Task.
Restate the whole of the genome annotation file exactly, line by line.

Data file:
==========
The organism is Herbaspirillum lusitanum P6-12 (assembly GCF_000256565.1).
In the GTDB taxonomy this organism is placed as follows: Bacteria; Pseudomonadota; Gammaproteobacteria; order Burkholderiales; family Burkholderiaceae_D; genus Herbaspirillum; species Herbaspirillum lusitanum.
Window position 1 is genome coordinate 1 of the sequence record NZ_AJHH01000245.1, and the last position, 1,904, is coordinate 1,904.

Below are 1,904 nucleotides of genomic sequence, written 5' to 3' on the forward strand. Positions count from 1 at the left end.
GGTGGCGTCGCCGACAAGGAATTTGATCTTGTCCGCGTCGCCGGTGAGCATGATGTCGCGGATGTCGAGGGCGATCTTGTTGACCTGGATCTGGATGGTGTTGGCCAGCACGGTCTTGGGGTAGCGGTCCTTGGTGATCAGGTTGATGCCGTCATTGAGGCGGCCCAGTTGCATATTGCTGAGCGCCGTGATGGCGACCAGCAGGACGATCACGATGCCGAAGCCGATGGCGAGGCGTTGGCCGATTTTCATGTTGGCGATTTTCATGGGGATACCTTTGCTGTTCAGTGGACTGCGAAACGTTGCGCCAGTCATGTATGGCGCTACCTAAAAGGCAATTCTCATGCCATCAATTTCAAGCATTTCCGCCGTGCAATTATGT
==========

The organism is Herbaspirillum lusitanum P6-12 (assembly GCF_000256565.1).
In the GTDB taxonomy this organism is placed as follows: Bacteria; Pseudomonadota; Gammaproteobacteria; order Burkholderiales; family Burkholderiaceae_D; genus Herbaspirillum; species Herbaspirillum lusitanum.
Window position 1 is genome coordinate 1 of the sequence record NZ_AJHH01000245.1, and the last position, 1,904, is coordinate 1,904.

Below are 1,904 nucleotides of genomic sequence, written 5' to 3' on the forward strand. Positions count from 1 at the left end.
GGTGGCGTCGCCGACAAGGAATTTGATCTTGTCCGCGTCGCCGGTGAGCATGATGTCGCGGATGTCGAGGGCGATCTTGTTGACCTGGATCTGGATGGTGTTGGCCAGCACGGTCTTGGGGTAGCGGTCCTTGGTGATCAGGTTGATGCCGTCATTGAGGCGGCCCAGTTGCATATTGCTGAGCGCCGTGATGGCGACCAGCAGGACGATCACGATGCCGAAGCCGATGGCGAGGCGTTGGCCGATTTTCATGTTGGCGATTTTCATGGGGATACCTTTGCTGTTCAGTGGACTGCGAAACGTTGCGCCAGTCATGTATGGCGCTACCTAAAAGGCAATTCTCATGCCATCAATTTCAAGCATTTCCGCCGTGCAATTATGT